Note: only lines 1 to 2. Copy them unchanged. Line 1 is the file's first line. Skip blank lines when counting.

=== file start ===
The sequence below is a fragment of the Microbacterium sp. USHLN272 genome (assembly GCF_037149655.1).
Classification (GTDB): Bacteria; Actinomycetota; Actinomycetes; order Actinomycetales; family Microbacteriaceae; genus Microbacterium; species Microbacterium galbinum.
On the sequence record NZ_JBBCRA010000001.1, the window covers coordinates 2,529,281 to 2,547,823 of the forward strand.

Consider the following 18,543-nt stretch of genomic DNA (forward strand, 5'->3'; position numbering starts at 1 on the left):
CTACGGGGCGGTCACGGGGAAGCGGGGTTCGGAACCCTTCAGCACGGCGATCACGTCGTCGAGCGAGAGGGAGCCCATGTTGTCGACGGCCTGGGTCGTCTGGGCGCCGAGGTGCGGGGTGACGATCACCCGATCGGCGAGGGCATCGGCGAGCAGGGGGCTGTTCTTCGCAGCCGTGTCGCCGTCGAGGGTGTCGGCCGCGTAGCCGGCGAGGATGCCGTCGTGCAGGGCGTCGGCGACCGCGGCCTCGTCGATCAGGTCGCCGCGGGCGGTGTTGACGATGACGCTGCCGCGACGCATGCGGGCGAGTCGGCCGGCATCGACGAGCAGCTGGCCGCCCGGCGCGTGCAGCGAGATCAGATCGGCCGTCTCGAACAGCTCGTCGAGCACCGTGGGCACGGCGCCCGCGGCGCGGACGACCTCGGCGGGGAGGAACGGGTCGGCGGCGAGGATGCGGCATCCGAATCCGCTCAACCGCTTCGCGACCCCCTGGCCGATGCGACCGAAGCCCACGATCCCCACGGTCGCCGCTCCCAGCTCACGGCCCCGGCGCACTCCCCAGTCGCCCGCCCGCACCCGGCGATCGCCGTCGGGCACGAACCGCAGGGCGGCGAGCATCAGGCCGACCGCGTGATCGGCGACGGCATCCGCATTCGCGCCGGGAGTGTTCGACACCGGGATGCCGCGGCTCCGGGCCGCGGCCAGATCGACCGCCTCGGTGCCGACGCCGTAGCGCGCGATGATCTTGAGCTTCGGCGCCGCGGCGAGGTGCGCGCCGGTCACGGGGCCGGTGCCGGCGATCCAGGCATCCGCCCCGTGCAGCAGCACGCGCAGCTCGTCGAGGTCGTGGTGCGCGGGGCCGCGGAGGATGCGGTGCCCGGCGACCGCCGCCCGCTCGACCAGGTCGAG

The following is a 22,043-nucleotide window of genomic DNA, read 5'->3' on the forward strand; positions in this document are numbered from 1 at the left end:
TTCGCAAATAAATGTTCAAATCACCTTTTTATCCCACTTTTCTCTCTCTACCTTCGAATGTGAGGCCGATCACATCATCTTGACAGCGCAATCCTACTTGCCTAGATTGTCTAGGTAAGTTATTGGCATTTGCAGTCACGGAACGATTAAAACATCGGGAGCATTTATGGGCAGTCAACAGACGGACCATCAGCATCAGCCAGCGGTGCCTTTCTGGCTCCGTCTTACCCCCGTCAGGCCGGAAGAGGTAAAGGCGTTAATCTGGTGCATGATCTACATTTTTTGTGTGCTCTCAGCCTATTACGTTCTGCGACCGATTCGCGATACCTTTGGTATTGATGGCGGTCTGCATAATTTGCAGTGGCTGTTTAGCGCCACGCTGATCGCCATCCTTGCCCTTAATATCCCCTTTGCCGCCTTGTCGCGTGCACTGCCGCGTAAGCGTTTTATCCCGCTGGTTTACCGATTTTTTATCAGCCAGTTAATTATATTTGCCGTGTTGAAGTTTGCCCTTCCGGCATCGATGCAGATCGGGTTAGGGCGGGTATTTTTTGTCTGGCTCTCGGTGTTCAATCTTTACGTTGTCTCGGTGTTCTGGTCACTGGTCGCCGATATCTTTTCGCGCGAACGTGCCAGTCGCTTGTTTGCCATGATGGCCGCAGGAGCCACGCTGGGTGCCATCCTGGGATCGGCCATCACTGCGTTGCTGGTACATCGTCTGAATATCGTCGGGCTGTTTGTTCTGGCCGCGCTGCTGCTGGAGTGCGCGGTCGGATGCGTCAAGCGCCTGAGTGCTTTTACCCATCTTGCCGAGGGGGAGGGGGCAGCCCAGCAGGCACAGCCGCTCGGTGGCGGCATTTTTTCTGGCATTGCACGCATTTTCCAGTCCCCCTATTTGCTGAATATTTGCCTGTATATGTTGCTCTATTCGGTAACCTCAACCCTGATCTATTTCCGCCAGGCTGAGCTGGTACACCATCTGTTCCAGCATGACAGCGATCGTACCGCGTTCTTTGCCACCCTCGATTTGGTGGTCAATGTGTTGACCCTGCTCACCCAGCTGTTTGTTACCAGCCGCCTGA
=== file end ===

The sequence below is a fragment of the Microbacterium sp. USHLN272 genome (assembly GCF_037149655.1).
Classification (GTDB): Bacteria; Actinomycetota; Actinomycetes; order Actinomycetales; family Microbacteriaceae; genus Microbacterium; species Microbacterium galbinum.